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Politics and Government

Spat over computer use at Syracuse City Hall continues

SyracuseCityClerk-2.jpg
Ellen Abbott
/
WRVO News
The disagreement over a computer use policy between Syracuse Common Council and the mayor is impacting the city clerk's office.

A dispute over internet use at Syracuse City Hall is again headed to the courts. The issue over whether lawmakers should sign a city computer use policy hasn’t been able to be resolved through negotiations.

Councilor Kathleen Joy expects the Syracuse Common Council to file court papers in the next few days asking a judge to settle the issue of whether lawmakers should be forced to sign that computer use policy which is required of and agreed to by all city employees. A majority of councilors believe it would allow the Mayor’s office too much access to Council business. 

Joy notes a judge has already ruled that lawmakers aren’t employees of the executive branch.

"Even with that ruling, the administration has insisted that the computers be off, that we give up our rights, and we said no. So the only option we have now is to go to the other independent branch of government, the courts, and have them make a ruling,” said Joy.

Mayor Stephanie Miner has said all along that she thinks this whole issue is a waste of time and money.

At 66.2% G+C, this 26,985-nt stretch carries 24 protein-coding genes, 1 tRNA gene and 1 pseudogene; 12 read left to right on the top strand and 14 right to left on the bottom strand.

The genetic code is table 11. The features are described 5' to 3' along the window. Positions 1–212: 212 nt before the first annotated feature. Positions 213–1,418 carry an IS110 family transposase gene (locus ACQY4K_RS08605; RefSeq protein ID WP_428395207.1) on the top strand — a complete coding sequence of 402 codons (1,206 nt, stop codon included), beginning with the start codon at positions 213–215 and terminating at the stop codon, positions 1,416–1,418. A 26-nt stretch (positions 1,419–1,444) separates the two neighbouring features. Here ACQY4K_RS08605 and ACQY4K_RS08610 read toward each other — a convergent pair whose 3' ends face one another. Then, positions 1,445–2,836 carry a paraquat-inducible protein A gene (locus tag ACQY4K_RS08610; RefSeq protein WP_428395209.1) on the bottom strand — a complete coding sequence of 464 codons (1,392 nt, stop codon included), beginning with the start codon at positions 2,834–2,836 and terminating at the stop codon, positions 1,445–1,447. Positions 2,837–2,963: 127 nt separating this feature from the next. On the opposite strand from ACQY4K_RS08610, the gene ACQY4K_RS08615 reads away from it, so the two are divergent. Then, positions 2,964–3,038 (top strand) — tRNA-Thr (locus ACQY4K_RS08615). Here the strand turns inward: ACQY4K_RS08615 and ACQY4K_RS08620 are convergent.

"And you have a lame duck council that’s going back to spend city resources and in another six weeks at least three members won’t be there. I think there are better things to be spending city resources on and real problems that we have,” said Miner. "I’m working on real problems, and the computer use policy and whether the council signs it or doesn’t sign it is not a real problem.” 

Joy says the answer to the dispute is simple.

“Then have her turn them on, and then we can get on with our business,” said the councilor. “It’s money we are compelled to have to spend because of her obstinance in not turning our computers on.”

In the meantime, it’s been almost five months since the administration turned off the computers in council offices, and lawmakers have resorted to using snail mail, face-to-face meetings and faxes to get work done. 

This standoff also affects the city clerk’s office, because the clerk is appointed by the Council. There are two computers working in that office, though -- one to handle licenses mandated by the state, and another to create agendas for Common Council meetings.